On visit to Tucson, J Street policy director explains group’s mission

J Street, a pro-peace, pro-Israel lobbying group and political action committee, is often presented in the media as a left-wing counterweight to the American Israel Public Affairs Committee. But that’s not J Street’s mission, Hadar Susskind, J Street policy and strategic planning director, told a lunch crowd of about 40 invited guests on Friday, March 18 at the Tucson Jewish Community Center.

Hadar Susskind

J Street is the only U.S. organization with the stated goal of trying to end the Israeli-Palestinian conflict, said Susskind, who noted that AIPAC’s mission, which is important, is to strengthen the U.S.-Israel relationship.

“I’ve never been more convinced as a Jew supporting Israel we need both organizations,” said Tucson Jewish community activist Larry Gellman, who organized the lunch after he learned Susskind would be in town to address the Tucson Committee on Foreign Relations. Gellman, who serves on the Jewish Federation of Southern Arizona’s executive committee and as JFSA campaign vice chair, has been active in both J Street and AIPAC. And, if Gellman has his way, Tucson may be on the map for a future J Street chapter.

Susskind, who joined J Street a year and a half ago, was previously vice president and Washington director of the Jewish Council of Public Affairs. He was born in Israel to American parents, served in the Israel Defense Forces, and has held several other positions in American Jewish community organizations, including the Israel Policy Forum, the Hebrew Immigrant Aid Society and the Coalition on the Environment and Jewish Life.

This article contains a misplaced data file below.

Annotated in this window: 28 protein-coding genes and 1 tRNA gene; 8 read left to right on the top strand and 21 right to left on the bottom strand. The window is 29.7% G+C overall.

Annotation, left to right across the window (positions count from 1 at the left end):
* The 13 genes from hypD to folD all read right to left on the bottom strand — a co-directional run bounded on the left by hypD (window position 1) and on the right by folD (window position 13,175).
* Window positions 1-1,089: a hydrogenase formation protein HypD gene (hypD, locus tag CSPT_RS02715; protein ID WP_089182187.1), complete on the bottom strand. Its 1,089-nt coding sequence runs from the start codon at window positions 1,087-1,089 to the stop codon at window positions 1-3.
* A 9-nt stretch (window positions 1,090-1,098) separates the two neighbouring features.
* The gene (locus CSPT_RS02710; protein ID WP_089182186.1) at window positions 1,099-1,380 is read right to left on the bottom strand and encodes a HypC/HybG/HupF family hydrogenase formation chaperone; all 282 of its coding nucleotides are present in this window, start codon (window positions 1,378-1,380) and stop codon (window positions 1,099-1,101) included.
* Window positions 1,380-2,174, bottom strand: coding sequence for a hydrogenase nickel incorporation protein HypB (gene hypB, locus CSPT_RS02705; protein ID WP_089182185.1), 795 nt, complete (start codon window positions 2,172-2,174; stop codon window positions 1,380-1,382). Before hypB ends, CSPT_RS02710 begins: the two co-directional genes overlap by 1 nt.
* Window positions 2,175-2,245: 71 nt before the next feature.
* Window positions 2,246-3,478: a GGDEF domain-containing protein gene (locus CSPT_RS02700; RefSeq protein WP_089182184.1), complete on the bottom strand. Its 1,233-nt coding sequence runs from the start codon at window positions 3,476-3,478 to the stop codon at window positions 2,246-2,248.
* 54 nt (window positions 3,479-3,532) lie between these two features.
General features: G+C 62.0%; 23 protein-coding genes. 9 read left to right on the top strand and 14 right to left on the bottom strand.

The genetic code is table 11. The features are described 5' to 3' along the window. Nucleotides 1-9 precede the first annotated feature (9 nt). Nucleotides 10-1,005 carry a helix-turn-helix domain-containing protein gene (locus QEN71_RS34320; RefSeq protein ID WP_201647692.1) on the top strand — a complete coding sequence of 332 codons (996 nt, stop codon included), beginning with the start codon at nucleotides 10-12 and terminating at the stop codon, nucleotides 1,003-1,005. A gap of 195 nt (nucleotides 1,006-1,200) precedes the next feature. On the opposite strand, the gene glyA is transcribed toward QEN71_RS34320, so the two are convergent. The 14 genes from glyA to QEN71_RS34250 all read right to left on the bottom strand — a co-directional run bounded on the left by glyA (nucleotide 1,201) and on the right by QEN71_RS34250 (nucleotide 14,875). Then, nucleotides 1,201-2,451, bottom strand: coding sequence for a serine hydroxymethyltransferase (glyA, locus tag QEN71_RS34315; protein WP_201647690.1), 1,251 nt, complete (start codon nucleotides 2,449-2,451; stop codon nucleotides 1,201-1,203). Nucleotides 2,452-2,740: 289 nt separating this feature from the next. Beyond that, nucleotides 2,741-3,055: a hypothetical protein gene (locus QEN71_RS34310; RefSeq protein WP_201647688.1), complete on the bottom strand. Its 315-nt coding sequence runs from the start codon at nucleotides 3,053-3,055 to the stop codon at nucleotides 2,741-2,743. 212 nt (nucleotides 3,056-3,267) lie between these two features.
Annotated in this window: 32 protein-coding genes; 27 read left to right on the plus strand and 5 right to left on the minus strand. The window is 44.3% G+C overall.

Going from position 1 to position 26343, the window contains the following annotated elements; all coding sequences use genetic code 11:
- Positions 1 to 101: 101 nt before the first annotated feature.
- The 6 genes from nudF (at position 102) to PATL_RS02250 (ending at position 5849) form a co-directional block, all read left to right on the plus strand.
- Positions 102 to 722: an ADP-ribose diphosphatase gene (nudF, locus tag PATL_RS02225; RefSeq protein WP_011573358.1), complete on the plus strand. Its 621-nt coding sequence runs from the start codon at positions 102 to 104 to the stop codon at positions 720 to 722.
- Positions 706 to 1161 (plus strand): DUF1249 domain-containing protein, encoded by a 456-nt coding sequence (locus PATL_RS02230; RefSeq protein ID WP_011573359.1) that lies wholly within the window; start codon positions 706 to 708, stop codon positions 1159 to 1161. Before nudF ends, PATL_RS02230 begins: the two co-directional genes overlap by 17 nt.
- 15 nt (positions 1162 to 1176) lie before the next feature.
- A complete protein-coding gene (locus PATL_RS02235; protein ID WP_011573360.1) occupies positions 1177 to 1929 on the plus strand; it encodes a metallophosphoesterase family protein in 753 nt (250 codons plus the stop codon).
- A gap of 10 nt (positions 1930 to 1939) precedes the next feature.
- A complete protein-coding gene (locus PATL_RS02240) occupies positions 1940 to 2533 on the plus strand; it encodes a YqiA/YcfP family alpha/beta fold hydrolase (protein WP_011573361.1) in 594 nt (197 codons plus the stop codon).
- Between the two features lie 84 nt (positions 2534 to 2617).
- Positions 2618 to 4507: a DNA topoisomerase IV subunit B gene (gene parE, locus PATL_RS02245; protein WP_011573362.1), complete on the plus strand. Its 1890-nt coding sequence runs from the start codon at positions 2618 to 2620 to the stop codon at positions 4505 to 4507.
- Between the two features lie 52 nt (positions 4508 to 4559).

This is a crucial moment, Susskind said, “if you care about Israel and want to see it continue as a Jewish, democratic state,” adding that he fears “the window is closing for a two-state solution.”

J Street’s goals are to support U.S. leadership to help the Israelis and Palestinians create a peaceful solution, and to try to change the discourse on Israel in the community, said Susskind. “Everything we do is looked at through the lens of whether it will bring us closer to peace.”

J Street, which was created three years ago, now has 50 staff members and 40 chapters around the country, including J Street U chapters on many college campuses.

Jewish perspectives on Israel are diverse, said Susskind, yet too often the only accepted view is support of Israel regardless of its policies. “So many people have walked away from the Jewish community entirely … because they felt they got shut down, or were ostracized about their views on Israel.”